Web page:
But Fayhee argued that the nature of what Rhodes and his followers allegedly did before the Capitol was breached shows that Jan. 6 is the rare instance in which the spirit of the seditious conspiracy law can rightly be applied.

“What makes these defendants different is the alleged planning, the overt acts, the Capitol building, the communications and then the contradictions in the public record about the reason they were there,” said Fayhee.

What exactly is ‘seditious conspiracy’ against the government?

Justice Department officials weighed possible sedition charges against some Oath Keepers for nearly a year, while legal experts publicly debated the potential pitfalls and advantages of using the law.

In late February or early March, according to a person familiar with the matter, prosecutors in the Washington U.S. attorney’s office prepared a memo outlining possible sedition cases that could be filed and sent it to the national security division at Justice Department headquarters.

Rhodes has denied any wrongdoing, saying he never entered the Capitol and never intended for members of his group to go in. Instead, he and other Oath Keepers have maintained that they came to Washington to safeguard high-profile individuals like Trump adviser Roger Stone during protests in support of the then-president’s false claims of widespread election fraud.

A day before his arrest, Rhodes ripped the FBI in an online interview with Northwest Liberty News.

“I have stuck my neck out and basically sacrificed myself, my own success, to do Oath Keepers. . . . I could be a wealthy lawyer if I had chosen that path, but I instead chose to sacrifice that and do the Patriot job,” Rhodes said, venting frustration that some on the extreme right have suggested he is an FBI informant.

“This is what the FBI does, they make you turn on each other, accuse each other and distrust each other,” Rhodes said. “It causes suspicion and distrust, even while they are manipulating people and groups.”

Here’s how Jan. 6 defendants have been sentenced so far

The 48-page indictment against Rhodes and 10 Oath Keeper adherents portrays him as the driving ideological force behind the group, drawing largely on the defendants’ own communications on encrypted messaging apps and other forums.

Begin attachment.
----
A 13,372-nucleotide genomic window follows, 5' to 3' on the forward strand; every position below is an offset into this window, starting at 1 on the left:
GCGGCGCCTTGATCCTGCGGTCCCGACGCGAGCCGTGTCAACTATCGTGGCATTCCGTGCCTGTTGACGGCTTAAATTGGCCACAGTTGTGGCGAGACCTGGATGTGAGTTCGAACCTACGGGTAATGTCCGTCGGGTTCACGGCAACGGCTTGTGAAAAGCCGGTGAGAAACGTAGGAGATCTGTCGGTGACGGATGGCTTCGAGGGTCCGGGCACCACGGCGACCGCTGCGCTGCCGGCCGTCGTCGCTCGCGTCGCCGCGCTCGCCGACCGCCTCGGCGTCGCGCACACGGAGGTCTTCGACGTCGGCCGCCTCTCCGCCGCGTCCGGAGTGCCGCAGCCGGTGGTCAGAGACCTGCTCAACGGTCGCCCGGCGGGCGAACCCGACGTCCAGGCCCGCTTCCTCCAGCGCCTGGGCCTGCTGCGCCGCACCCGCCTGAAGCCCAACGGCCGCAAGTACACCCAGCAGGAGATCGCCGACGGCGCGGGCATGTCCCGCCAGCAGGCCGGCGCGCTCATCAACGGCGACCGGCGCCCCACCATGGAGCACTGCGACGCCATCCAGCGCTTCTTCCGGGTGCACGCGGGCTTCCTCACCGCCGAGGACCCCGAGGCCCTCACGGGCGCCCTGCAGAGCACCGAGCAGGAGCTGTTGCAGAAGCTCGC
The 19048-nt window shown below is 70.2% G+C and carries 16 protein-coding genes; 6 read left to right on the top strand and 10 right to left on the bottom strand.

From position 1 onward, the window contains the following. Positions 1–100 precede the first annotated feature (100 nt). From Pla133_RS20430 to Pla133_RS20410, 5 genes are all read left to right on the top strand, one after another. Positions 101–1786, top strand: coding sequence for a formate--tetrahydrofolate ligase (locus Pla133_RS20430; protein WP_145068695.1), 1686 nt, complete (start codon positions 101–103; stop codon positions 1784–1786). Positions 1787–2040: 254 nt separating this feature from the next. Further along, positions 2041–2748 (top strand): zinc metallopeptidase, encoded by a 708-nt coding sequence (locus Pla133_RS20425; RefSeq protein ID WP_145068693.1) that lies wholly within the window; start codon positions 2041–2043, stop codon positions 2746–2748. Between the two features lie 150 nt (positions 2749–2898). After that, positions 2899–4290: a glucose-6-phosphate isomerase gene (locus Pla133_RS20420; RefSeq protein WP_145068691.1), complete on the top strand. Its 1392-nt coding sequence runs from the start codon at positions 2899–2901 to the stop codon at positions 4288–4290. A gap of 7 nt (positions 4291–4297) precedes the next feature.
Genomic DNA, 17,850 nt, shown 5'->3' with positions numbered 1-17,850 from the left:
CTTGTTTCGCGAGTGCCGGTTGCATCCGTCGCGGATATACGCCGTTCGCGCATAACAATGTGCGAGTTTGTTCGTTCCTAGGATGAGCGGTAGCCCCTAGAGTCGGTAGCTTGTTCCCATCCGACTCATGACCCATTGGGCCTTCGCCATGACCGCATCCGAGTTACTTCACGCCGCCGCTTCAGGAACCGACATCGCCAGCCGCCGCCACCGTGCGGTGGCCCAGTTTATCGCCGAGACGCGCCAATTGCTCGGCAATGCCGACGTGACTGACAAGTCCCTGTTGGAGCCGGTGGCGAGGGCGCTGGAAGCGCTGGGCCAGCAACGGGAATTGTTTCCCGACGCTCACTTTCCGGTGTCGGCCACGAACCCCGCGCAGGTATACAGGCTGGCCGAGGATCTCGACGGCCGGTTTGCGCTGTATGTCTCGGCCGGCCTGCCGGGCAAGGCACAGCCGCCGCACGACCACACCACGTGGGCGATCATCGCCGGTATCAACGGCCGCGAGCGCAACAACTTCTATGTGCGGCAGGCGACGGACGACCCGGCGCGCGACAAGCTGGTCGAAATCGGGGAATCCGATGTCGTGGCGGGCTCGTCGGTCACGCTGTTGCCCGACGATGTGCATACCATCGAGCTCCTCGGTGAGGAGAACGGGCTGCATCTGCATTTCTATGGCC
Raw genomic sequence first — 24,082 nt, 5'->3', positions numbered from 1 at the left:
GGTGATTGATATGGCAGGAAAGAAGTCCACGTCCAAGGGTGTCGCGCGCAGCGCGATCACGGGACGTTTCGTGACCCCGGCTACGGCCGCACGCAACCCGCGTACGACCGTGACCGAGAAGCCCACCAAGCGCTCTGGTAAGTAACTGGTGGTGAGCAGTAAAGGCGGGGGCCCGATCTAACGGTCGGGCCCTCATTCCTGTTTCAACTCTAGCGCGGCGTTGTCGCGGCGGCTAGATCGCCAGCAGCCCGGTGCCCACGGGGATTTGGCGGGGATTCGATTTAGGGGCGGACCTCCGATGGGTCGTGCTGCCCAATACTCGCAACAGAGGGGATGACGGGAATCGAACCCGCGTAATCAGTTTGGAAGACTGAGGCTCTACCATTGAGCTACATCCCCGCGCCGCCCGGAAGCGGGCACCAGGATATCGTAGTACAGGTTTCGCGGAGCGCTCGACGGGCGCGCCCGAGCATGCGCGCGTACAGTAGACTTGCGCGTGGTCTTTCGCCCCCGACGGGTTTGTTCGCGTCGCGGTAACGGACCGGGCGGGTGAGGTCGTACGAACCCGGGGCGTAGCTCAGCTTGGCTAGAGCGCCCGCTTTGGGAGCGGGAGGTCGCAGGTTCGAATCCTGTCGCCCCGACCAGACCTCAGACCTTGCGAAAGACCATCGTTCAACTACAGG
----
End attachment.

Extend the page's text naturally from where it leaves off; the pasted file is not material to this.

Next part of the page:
In one group message, on Dec. 11, 2020, Rhodes wrote that if Biden took office, “it will be a bloody and desperate fight. We are going to have a fight. That can’t be avoided.”

He made similar statements a day later at a pro-Trump rally in Washington.

On Christmas Day that year, Rhodes said in a secure chat with Florida Oath Keepers that he expected that Congress would probably certify Biden’s victory and that Trump’s “only chance . . . is if we scare the s--- out of them and convince them it will be torches and pitchforks time.”

The indictment says Rhodes bought weaponry in the days leading up to Jan. 6, spending about $15,500 in the new year on firearms and equipment including “a shotgun, scope, magazines, sights, optics, a bipod, a mount, a case of ammunition, and gun-cleaning supplies.”

In the two weeks between Jan. 6 and the inauguration, he allegedly spent an additional $17,500 on firearms, attachments and additional equipment.

The indictment charges that even after taking part in storming the halls of Congress, Rhodes’s followers were preparing to keep up their far-right rebellion.

“We got food for 30 days,” Vallejo allegedly said in a group chat on Signal, adding, “We have only [begun] to fight!”

On Jan. 11, another Oath Keeper, Jessica Watkins of Ohio, allegedly messaged a co-conspirator: “We’ve been organizing a bugout plan if the usurper is installed. . .Something like 20+ Oathkeepers going to Kentucky mountains on hundreds of acres apparently.” She suggested that they might adopt tactics of the North Vietnamese army during the Vietnam War by hiding out in tunnels.

Nevins reported from Plano. Barrett and Hsu reported from Washington.